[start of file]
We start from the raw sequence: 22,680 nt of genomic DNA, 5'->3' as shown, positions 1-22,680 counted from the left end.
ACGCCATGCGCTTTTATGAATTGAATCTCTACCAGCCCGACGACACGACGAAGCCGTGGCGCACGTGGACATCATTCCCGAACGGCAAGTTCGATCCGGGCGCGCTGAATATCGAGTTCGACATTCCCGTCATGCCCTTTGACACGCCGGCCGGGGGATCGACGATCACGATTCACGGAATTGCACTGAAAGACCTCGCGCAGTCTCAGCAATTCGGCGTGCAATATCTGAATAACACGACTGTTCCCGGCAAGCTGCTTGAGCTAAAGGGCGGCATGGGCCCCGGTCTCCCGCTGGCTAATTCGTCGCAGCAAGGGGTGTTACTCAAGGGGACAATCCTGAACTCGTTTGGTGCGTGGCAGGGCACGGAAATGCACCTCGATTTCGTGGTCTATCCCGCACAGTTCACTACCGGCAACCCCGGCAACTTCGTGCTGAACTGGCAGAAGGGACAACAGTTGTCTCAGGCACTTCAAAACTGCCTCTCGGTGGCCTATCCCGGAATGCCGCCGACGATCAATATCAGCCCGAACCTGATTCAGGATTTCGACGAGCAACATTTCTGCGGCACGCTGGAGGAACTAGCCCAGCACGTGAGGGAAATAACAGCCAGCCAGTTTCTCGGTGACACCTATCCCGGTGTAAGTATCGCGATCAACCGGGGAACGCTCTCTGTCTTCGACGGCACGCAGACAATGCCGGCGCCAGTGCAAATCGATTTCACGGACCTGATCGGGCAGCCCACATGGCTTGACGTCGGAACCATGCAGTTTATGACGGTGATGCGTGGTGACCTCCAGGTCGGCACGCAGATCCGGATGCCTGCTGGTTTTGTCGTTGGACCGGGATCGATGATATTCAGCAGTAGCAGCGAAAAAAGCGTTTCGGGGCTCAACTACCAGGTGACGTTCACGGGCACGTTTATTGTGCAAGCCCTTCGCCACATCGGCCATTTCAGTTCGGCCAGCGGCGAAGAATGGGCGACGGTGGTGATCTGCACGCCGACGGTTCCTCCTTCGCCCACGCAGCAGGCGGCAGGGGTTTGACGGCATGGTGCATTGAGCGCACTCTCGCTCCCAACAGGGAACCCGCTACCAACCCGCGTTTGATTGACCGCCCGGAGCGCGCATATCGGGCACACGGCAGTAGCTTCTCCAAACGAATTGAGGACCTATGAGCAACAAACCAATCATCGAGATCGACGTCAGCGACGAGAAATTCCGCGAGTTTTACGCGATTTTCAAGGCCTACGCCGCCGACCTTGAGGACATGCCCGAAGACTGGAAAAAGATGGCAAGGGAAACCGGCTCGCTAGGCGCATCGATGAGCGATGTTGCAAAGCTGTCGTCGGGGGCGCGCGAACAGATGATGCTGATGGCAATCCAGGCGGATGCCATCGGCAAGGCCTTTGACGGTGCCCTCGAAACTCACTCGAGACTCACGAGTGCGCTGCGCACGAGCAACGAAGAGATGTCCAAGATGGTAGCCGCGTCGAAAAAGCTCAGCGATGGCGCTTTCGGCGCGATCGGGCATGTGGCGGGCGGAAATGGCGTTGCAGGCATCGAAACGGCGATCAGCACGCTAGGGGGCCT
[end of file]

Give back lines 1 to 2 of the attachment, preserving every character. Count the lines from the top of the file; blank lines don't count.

We start from the raw sequence: 22,680 nt of genomic DNA, 5'->3' as shown, positions 1-22,680 counted from the left end.
ACGCCATGCGCTTTTATGAATTGAATCTCTACCAGCCCGACGACACGACGAAGCCGTGGCGCACGTGGACATCATTCCCGAACGGCAAGTTCGATCCGGGCGCGCTGAATATCGAGTTCGACATTCCCGTCATGCCCTTTGACACGCCGGCCGGGGGATCGACGATCACGATTCACGGAATTGCACTGAAAGACCTCGCGCAGTCTCAGCAATTCGGCGTGCAATATCTGAATAACACGACTGTTCCCGGCAAGCTGCTTGAGCTAAAGGGCGGCATGGGCCCCGGTCTCCCGCTGGCTAATTCGTCGCAGCAAGGGGTGTTACTCAAGGGGACAATCCTGAACTCGTTTGGTGCGTGGCAGGGCACGGAAATGCACCTCGATTTCGTGGTCTATCCCGCACAGTTCACTACCGGCAACCCCGGCAACTTCGTGCTGAACTGGCAGAAGGGACAACAGTTGTCTCAGGCACTTCAAAACTGCCTCTCGGTGGCCTATCCCGGAATGCCGCCGACGATCAATATCAGCCCGAACCTGATTCAGGATTTCGACGAGCAACATTTCTGCGGCACGCTGGAGGAACTAGCCCAGCACGTGAGGGAAATAACAGCCAGCCAGTTTCTCGGTGACACCTATCCCGGTGTAAGTATCGCGATCAACCGGGGAACGCTCTCTGTCTTCGACGGCACGCAGACAATGCCGGCGCCAGTGCAAATCGATTTCACGGACCTGATCGGGCAGCCCACATGGCTTGACGTCGGAACCATGCAGTTTATGACGGTGATGCGTGGTGACCTCCAGGTCGGCACGCAGATCCGGATGCCTGCTGGTTTTGTCGTTGGACCGGGATCGATGATATTCAGCAGTAGCAGCGAAAAAAGCGTTTCGGGGCTCAACTACCAGGTGACGTTCACGGGCACGTTTATTGTGCAAGCCCTTCGCCACATCGGCCATTTCAGTTCGGCCAGCGGCGAAGAATGGGCGACGGTGGTGATCTGCACGCCGACGGTTCCTCCTTCGCCCACGCAGCAGGCGGCAGGGGTTTGACGGCATGGTGCATTGAGCGCACTCTCGCTCCCAACAGGGAACCCGCTACCAACCCGCGTTTGATTGACCGCCCGGAGCGCGCATATCGGGCACACGGCAGTAGCTTCTCCAAACGAATTGAGGACCTATGAGCAACAAACCAATCATCGAGATCGACGTCAGCGACGAGAAATTCCGCGAGTTTTACGCGATTTTCAAGGCCTACGCCGCCGACCTTGAGGACATGCCCGAAGACTGGAAAAAGATGGCAAGGGAAACCGGCTCGCTAGGCGCATCGATGAGCGATGTTGCAAAGCTGTCGTCGGGGGCGCGCGAACAGATGATGCTGATGGCAATCCAGGCGGATGCCATCGGCAAGGCCTTTGACGGTGCCCTCGAAACTCACTCGAGACTCACGAGTGCGCTGCGCACGAGCAACGAAGAGATGTCCAAGATGGTAGCCGCGTCGAAAAAGCTCAGCGATGGCGCTTTCGGCGCGATCGGGCATGTGGCGGGCGGAAATGGCGTTGCAGGCATCGAAACGGCGATCAGCACGCTAGGGGGCCT